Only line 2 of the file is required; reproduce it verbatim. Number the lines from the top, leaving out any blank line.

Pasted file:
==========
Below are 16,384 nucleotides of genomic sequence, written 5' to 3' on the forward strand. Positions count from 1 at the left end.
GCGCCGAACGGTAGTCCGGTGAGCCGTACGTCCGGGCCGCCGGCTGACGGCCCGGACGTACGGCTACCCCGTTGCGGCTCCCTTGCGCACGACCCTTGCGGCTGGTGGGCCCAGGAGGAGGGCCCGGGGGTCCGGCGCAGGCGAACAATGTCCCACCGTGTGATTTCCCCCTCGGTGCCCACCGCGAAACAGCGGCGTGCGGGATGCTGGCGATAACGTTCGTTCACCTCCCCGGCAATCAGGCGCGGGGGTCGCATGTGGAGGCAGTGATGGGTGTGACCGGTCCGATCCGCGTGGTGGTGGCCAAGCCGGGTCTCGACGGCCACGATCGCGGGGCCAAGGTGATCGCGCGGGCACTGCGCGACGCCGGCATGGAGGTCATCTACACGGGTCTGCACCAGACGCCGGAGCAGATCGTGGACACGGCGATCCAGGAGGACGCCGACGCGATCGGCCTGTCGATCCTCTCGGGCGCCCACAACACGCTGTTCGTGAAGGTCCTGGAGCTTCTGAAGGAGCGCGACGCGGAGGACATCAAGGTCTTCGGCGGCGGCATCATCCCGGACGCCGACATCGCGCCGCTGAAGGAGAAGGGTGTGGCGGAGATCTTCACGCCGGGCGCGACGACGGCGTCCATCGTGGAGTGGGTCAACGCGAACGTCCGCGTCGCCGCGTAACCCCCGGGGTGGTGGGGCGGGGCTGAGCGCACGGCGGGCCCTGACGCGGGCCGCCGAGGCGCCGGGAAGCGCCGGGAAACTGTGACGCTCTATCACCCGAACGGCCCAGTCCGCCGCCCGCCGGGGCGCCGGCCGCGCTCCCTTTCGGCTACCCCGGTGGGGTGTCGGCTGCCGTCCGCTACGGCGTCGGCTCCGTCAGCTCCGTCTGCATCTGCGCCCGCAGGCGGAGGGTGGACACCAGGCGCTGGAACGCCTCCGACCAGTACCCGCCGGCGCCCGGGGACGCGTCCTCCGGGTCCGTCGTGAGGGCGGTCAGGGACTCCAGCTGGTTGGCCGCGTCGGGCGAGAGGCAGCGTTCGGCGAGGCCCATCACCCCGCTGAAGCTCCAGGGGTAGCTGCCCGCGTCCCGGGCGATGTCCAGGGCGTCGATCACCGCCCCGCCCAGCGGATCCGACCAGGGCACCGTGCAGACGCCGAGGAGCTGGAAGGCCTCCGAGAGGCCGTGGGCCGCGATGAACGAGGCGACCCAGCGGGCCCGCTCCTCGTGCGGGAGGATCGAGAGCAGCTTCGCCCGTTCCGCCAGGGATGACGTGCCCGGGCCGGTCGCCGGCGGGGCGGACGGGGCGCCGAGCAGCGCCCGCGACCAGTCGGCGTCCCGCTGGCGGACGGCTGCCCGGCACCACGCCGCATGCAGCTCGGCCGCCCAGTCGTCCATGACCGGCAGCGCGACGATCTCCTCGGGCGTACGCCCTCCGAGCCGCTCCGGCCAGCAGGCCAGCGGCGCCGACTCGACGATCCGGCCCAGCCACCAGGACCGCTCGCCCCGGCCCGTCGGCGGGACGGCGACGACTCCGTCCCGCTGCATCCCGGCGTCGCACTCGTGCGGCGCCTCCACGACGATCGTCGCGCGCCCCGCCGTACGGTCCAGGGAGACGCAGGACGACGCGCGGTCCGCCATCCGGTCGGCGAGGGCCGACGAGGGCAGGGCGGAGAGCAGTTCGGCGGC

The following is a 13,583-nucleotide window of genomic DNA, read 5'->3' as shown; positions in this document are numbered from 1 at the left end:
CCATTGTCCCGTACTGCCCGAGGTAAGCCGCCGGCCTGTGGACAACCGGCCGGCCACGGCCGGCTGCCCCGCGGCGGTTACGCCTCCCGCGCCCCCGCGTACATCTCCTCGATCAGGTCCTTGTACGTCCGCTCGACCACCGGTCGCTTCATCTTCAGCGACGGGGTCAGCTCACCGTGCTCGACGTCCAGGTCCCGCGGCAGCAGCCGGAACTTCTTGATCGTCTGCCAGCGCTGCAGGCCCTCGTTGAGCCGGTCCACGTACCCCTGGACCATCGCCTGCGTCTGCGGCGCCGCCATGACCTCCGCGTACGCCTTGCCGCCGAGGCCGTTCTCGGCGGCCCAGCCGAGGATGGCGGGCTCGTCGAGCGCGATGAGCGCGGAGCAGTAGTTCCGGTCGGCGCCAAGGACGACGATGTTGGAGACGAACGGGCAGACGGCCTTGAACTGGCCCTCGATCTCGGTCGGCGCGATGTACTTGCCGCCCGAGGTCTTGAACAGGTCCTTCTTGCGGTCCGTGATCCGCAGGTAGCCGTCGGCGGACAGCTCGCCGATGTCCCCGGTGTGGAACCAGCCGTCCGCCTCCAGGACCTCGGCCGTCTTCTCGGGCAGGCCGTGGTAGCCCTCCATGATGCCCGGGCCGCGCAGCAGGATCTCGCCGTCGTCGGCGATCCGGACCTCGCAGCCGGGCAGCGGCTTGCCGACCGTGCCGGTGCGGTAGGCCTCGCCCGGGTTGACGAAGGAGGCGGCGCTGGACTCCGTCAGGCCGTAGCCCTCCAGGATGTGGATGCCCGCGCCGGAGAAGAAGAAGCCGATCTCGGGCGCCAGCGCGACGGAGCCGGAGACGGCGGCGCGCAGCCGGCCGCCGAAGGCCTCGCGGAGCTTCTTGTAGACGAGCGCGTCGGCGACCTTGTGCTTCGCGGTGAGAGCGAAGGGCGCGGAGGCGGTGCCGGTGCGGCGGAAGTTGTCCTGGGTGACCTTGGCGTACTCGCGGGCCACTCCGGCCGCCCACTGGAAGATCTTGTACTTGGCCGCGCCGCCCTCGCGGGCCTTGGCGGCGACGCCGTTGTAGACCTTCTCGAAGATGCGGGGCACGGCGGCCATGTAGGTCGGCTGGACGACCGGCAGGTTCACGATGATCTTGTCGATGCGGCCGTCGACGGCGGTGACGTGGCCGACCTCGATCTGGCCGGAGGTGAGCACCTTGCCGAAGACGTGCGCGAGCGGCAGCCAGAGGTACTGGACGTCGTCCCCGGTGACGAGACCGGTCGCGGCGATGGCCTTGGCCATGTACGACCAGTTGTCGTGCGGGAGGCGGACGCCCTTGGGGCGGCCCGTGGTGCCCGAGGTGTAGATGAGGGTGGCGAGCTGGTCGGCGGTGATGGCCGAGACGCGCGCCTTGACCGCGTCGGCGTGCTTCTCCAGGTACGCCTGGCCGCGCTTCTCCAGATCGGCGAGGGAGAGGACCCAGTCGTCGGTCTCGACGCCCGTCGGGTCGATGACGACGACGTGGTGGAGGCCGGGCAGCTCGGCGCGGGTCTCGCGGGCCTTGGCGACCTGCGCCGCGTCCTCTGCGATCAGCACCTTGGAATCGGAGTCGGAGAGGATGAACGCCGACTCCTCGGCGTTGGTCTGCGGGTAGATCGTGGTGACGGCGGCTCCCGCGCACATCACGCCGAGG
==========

GCGCCGAACGGTAGTCCGGTGAGCCGTACGTCCGGGCCGCCGGCTGACGGCCCGGACGTACGGCTACCCCGTTGCGGCTCCCTTGCGCACGACCCTTGCGGCTGGTGGGCCCAGGAGGAGGGCCCGGGGGTCCGGCGCAGGCGAACAATGTCCCACCGTGTGATTTCCCCCTCGGTGCCCACCGCGAAACAGCGGCGTGCGGGATGCTGGCGATAACGTTCGTTCACCTCCCCGGCAATCAGGCGCGGGGGTCGCATGTGGAGGCAGTGATGGGTGTGACCGGTCCGATCCGCGTGGTGGTGGCCAAGCCGGGTCTCGACGGCCACGATCGCGGGGCCAAGGTGATCGCGCGGGCACTGCGCGACGCCGGCATGGAGGTCATCTACACGGGTCTGCACCAGACGCCGGAGCAGATCGTGGACACGGCGATCCAGGAGGACGCCGACGCGATCGGCCTGTCGATCCTCTCGGGCGCCCACAACACGCTGTTCGTGAAGGTCCTGGAGCTTCTGAAGGAGCGCGACGCGGAGGACATCAAGGTCTTCGGCGGCGGCATCATCCCGGACGCCGACATCGCGCCGCTGAAGGAGAAGGGTGTGGCGGAGATCTTCACGCCGGGCGCGACGACGGCGTCCATCGTGGAGTGGGTCAACGCGAACGTCCGCGTCGCCGCGTAACCCCCGGGGTGGTGGGGCGGGGCTGAGCGCACGGCGGGCCCTGACGCGGGCCGCCGAGGCGCCGGGAAGCGCCGGGAAACTGTGACGCTCTATCACCCGAACGGCCCAGTCCGCCGCCCGCCGGGGCGCCGGCCGCGCTCCCTTTCGGCTACCCCGGTGGGGTGTCGGCTGCCGTCCGCTACGGCGTCGGCTCCGTCAGCTCCGTCTGCATCTGCGCCCGCAGGCGGAGGGTGGACACCAGGCGCTGGAACGCCTCCGACCAGTACCCGCCGGCGCCCGGGGACGCGTCCTCCGGGTCCGTCGTGAGGGCGGTCAGGGACTCCAGCTGGTTGGCCGCGTCGGGCGAGAGGCAGCGTTCGGCGAGGCCCATCACCCCGCTGAAGCTCCAGGGGTAGCTGCCCGCGTCCCGGGCGATGTCCAGGGCGTCGATCACCGCCCCGCCCAGCGGATCCGACCAGGGCACCGTGCAGACGCCGAGGAGCTGGAAGGCCTCCGAGAGGCCGTGGGCCGCGATGAACGAGGCGACCCAGCGGGCCCGCTCCTCGTGCGGGAGGATCGAGAGCAGCTTCGCCCGTTCCGCCAGGGATGACGTGCCCGGGCCGGTCGCCGGCGGGGCGGACGGGGCGCCGAGCAGCGCCCGCGACCAGTCGGCGTCCCGCTGGCGGACGGCTGCCCGGCACCACGCCGCATGCAGCTCGGCCGCCCAGTCGTCCATGACCGGCAGCGCGACGATCTCCTCGGGCGTACGCCCTCCGAGCCGCTCCGGCCAGCAGGCCAGCGGCGCCGACTCGACGATCCGGCCCAGCCACCAGGACCGCTCGCCCCGGCCCGTCGGCGGGACGGCGACGACTCCGTCCCGCTGCATCCCGGCGTCGCACTCGTGCGGCGCCTCCACGACGATCGTCGCGCGCCCCGCCGTACGGTCCAGGGAGACGCAGGACGACGCGCGGTCCGCCATCCGGTCGGCGAGGGCCGACGAGGGCAGGGCGGAGAGCAGTTCGGCGGC